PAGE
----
Yes, for many years trying to fit this inclusion into a Christian framework. But no more. It does fit. When you see from the inclusion, the universality of Love, you see it was already in what you were taught ~ at least, that is my experience. Having a contemplative and intellectual bent, I needed to sort this truth out. But, now, I find the struggle is over, though I am thankful for those years of exploring, sorting, analyzing this one truth I saw beside that circle of dancing that day. Once Love takes the mind into itself, the mind rests in its natural abode, its natural knowing. Yet, for most of us, the mind has to work with truth, after seeing it. We naturally seek to make some sense, bring some order, to the truth seen. That is neither good nor bad, in itself. And, being a guide for others, I had to do this, for my dharma, divine calling, is to share truth in word and writing. So, I had to enter a struggle to explore that profound truth of inclusion. Yet, at some point, the relaxation occurs on its on, the integration may go on, it will, but it is happening as a natural arising within the ordinary, sublime path you walk daily, moment-by-moment. The heart sorts things out from that point on, and you learn to trust that unseen work. You still use the mind, but you admit its limits, and you are okay with that.
Does this mean you never feel prejudice toward anyone?
A sense of prejudice arises. This is past conditioning. It arises in the oneness, and dissolves back into the oneness. As the Buddhists teach how the mental poisons arise and are transmuted into pure wisdom, so this. More advanced Buddhist teaching even says the mental poisons arise as the pure wisdoms, for essentially both are expressions of Life, of pure presence. We can be welcoming to mental poisons, like prejudice, but we do not own them. At some point, we can no longer say "I am being prejudicial," we simply see it arise and dissolve. This is just past conditioning. We can say "Do not lust," but who has not lusted? We see prejudice, like lust and other thoughts and feelings, for what it is, we see through it. No guilt. No should not feel this way. No trying to get rid of it. No ideas of being punished by God or procuring bad karma. Just is! arises and dissolves. There is no ownership, so nothing to do with it, so it dissolves back into pure presence, its home. This is a path of natural healing. Then, yes, through the knowledge of others, we can learn practically how to make changes, so to embody this inclusion more, such as in how to speak of other races, religions, nationalities, or sexual orientations, so we can project more truly the inclusion we have come to cherish. So, recognizing inclusion is another beginning, there is work to be done. You act to honor the truth. You have to live into the truth you have been shown, and that will likely take a lifetime or more. So, honor the jewel of insight, cherish it, celebrate it, give thanks for it.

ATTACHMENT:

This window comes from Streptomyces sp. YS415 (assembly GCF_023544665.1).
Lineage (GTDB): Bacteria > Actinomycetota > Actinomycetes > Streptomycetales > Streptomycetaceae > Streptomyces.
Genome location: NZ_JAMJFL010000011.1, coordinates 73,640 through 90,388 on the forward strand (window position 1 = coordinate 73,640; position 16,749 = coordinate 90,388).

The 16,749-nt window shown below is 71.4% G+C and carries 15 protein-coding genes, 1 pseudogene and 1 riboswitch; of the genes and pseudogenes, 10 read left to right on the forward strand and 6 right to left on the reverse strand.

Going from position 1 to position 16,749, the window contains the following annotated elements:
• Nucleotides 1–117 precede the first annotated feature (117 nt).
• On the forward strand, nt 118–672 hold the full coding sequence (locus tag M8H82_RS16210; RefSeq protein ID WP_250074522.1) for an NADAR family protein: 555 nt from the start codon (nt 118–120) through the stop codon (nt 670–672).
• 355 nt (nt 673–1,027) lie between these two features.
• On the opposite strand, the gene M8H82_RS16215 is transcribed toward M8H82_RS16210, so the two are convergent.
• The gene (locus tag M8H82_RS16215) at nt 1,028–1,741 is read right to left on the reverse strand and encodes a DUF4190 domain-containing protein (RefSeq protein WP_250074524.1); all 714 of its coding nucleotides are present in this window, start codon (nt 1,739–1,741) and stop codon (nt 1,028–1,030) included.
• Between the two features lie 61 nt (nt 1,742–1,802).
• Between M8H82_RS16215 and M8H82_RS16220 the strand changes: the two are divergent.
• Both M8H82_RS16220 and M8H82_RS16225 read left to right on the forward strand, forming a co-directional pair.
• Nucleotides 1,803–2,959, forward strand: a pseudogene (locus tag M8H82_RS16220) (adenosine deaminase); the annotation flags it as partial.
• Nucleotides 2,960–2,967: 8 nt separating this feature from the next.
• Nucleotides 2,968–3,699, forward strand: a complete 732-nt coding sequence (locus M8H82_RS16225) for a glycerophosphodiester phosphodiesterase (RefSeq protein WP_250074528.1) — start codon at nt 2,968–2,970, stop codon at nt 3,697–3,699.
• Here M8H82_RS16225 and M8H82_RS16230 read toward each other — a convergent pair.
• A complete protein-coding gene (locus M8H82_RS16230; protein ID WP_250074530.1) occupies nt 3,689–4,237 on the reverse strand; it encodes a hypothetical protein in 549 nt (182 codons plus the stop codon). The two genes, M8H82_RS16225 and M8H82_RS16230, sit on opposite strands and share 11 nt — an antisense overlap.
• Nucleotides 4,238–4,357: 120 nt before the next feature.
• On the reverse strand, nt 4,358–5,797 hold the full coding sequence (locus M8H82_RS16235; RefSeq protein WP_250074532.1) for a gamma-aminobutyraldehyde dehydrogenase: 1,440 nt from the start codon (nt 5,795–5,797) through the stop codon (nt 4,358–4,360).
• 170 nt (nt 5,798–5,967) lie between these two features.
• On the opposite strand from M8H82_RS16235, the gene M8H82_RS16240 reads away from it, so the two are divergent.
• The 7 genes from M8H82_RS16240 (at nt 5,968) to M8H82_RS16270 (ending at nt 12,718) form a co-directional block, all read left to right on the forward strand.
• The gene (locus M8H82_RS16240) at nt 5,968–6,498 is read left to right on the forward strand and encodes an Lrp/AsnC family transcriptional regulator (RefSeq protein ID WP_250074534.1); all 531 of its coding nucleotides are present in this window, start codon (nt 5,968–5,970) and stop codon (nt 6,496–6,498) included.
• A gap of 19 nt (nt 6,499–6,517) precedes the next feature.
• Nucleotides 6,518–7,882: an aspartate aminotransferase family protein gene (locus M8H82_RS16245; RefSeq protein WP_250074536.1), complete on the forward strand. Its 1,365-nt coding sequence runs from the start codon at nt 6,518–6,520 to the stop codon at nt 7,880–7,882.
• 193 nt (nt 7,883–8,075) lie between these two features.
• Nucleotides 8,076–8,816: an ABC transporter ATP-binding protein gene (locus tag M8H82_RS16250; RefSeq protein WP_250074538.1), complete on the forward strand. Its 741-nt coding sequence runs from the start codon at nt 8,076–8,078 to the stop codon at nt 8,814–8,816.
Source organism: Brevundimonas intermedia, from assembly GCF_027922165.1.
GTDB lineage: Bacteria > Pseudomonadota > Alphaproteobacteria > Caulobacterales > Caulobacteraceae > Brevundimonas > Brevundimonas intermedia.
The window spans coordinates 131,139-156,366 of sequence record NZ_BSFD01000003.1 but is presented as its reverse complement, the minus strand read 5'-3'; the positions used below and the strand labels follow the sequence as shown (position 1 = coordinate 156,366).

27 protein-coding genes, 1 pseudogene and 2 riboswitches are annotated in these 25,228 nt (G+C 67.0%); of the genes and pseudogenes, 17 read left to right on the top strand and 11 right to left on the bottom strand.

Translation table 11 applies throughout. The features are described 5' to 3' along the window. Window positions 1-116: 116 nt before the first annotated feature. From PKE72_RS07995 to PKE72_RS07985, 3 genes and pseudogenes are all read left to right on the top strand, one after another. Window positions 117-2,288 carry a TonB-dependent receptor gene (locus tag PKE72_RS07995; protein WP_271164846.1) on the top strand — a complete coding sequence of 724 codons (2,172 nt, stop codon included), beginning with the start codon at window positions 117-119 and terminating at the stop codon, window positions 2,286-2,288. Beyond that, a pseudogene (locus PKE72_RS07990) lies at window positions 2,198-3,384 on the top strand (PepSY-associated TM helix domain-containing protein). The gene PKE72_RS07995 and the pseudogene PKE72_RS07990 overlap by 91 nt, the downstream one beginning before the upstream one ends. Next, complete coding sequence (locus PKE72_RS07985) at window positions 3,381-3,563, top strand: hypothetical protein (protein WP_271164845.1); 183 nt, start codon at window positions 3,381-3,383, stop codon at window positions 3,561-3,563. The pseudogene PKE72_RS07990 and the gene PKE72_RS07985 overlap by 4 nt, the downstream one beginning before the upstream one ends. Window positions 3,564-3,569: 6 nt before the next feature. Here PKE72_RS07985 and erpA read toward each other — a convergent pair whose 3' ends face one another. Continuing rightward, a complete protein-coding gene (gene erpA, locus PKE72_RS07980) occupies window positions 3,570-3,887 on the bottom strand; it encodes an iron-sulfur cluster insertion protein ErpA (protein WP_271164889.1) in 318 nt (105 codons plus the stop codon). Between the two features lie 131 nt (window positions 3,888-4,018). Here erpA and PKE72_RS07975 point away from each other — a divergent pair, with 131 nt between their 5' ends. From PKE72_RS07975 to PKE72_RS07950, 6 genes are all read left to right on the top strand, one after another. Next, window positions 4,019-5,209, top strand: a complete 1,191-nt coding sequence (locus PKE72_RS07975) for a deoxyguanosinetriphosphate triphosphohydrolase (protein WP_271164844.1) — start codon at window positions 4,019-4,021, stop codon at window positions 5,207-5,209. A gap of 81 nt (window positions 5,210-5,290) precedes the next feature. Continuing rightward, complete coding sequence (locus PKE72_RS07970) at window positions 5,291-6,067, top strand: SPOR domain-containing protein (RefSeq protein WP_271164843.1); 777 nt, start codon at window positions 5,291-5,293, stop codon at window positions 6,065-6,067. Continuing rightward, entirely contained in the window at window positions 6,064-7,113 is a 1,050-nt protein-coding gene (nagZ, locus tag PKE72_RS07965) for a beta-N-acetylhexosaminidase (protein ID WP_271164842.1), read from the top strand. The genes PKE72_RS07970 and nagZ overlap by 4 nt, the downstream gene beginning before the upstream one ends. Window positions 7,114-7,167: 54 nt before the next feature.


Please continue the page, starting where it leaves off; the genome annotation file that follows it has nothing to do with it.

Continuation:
What about tolerance? I often hear that word.
Tolerance is not inclusion. Tolerance is a step from intolerance, in opposition to intolerance. Inclusion is free of any opposition whatsoever. Tolerance is simply "I tolerate you as different from me," while inclusion is "I love you as you are." A big difference! After tolerance, you step out of intolerance-or-tolerance, which is really the same world of divisiveness as intolerance, you step into a whole new world. Here, there is only spontaneous loving in appreciation for the differences that you see as a reflection of the One, you see as having a particularized beauty, making our world, our life together, more lovely for us all. Creation is an amazing diversity, certainly an inspiration for awe and celebration!
*Brian Wilcox. 'a gathering of immaculate presences'. Flickr
(C)Brian K. Wilcox, 2019
*The theme of "Lotus of the Heart" is 'Living in Love beyond Beliefs.' This work is presented by Brian K. Wilcox, of Maine, USA. You can order Brian's book An Ache for Union: Poems on Oneness with God through Love, through major online booksellers.
*The quote from Lama Surya Das, I have found both in his "Foreword" to Enza Vita. Instant Presence, and his audio presentation Dzögchen Meditation Training.